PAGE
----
Beyond that, there are plenty of rumors that some of the O.G. Avengers are going to die in a permanent way because their contracts are up and Chris Hemsworth would like to eat a carb. If they do that instead of recasting, I think the worst thing they can do is pass the mantle on to another character. You know, Winter Soldier becomes the new Captain America. Shuri becomes the new Iron Man. That kind of thing. The problem with doing that is that you create the idea that anybody can be (fill in character name) and what’s important is just a name and a costume. That’s a mistake that Marvel the publisher has made again and again, to the extent that there are multiple people who are Wolverine at any given time. The movies work because we care about Tony Stark or Steve Rogers as people. And, you know, turning an existing character into another existing character means now you have one character generating stories (and revenue) instead of two. It’s bad business. But these are all things that might happen. They haven’t yet and for now we have this long as hell movie with a downer ending that’s still genuinely fun.

It’s fun to see characters meet for the first time. In comics, all these people have met dozens of times and Spider-Man goes to space a couple of times a year. But here they find real joy in Stark meeting Stephen Strange or Thor running into the Guardians of the Galaxy. And as great as the Thor / Star-Lord stuff was, Hemsworth went and did the best acting of his life opposite a CG raccoon. Everbody sounds and acts like they’re supposed to, which is an achievement in and of itself. Drax is recognizably Drax. Peter Parker is the guy we all watched last year. It works very well on that level and finds some really clever character bits. (Rocket really wants Bucky’s mechanical arm.)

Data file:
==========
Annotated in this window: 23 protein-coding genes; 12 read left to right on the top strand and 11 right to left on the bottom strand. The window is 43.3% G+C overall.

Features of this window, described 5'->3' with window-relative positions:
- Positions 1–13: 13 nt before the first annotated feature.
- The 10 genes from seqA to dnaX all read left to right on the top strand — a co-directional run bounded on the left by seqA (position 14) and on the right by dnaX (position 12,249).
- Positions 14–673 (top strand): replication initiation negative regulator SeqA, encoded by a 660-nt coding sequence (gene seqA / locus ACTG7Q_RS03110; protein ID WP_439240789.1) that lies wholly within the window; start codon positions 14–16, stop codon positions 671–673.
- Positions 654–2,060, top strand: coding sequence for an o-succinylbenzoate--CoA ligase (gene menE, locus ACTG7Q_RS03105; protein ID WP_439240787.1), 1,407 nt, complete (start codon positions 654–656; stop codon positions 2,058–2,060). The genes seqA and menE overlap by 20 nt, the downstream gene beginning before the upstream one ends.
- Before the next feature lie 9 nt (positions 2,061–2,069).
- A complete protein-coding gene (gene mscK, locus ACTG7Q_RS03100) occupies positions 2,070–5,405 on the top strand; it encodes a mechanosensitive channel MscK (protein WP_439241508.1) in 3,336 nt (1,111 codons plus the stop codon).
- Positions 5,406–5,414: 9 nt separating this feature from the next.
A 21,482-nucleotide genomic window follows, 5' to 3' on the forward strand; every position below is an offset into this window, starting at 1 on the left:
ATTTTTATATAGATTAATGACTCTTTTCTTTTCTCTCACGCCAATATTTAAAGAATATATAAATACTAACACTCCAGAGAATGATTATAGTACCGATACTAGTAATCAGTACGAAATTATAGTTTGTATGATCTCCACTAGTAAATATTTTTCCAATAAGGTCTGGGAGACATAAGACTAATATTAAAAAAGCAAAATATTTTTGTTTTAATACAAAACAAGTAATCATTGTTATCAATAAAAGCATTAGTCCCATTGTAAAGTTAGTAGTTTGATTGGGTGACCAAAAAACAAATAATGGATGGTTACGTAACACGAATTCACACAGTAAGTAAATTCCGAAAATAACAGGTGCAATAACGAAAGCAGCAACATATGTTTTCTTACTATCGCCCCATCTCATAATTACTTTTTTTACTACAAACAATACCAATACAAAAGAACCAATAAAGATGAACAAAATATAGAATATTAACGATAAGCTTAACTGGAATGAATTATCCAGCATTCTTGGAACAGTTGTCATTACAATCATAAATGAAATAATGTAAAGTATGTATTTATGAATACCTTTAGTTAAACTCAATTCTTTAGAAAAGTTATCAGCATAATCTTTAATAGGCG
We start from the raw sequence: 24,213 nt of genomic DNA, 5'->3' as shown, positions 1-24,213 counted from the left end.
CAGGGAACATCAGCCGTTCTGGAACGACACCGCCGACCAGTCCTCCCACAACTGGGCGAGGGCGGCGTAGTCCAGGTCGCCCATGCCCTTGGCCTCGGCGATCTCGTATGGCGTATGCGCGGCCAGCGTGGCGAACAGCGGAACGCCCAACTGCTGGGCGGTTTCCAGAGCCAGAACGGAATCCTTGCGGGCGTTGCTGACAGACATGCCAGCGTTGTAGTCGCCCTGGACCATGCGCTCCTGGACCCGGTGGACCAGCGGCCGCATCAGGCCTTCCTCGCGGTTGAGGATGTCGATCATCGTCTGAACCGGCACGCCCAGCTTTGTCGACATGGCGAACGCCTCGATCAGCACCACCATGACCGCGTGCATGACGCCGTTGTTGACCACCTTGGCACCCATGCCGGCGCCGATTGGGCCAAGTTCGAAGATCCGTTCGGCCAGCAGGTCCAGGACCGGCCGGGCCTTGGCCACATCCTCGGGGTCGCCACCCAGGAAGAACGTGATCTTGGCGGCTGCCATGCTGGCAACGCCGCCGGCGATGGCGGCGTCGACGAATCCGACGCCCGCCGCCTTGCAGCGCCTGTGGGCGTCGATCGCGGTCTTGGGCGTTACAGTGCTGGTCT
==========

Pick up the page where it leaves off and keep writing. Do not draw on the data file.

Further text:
The jokes land and the action scenes are good. Even when everything is chaos, the Russos have everything in its place. There’s a bit where Iron Man and his motley crew are fighting Thanos on the other end of the universe and man, that is a really solid fight scene. All of the moving parts make sense and everything fits together with an identifiable strategy. It’s fun to watch.

There are some nice surprises along the way, most notably the Red Skull showing up. That drew an audible gasp. Nobody expected to see that guy again. There are fun Easter Eggs like Tony suggesting “Morgan” as a good baby name. (At one point, it was established future continuity that Tony’s son was Morgan and his grandson was Arno Stark, the Iron Man of 2020. And yes, I go back to when that seemed like a long time in the future.) Peter Dinklage’s appearance is really effective and the nature of his character was a nice surprise. And no matter who your favorite character is, they probably got a “Hell yeah!” moment.

And while Thanos’ servants were maybe not as well developed as I’d like, it’s pretty rad that they got Carrie Coon as Proxima Midnight. And with the Leftovers-style ending, I have to think that was an intentionally clever bit of casting.

It’s a big crazy corporate movie where everybody is on their game, and it is blowing my mind that it exists. This could have been just an open cash grab and still made a jillion dollars, but the fact that they made something fun and clever and satisfying is laudable. And man, am I ever looking forward to seeing Ant-Man and Hawkeye get involved. I mean, Captain Marvel, too. But she’s being presented as the person who can save them. I want to see what those two weirdos bring to the table.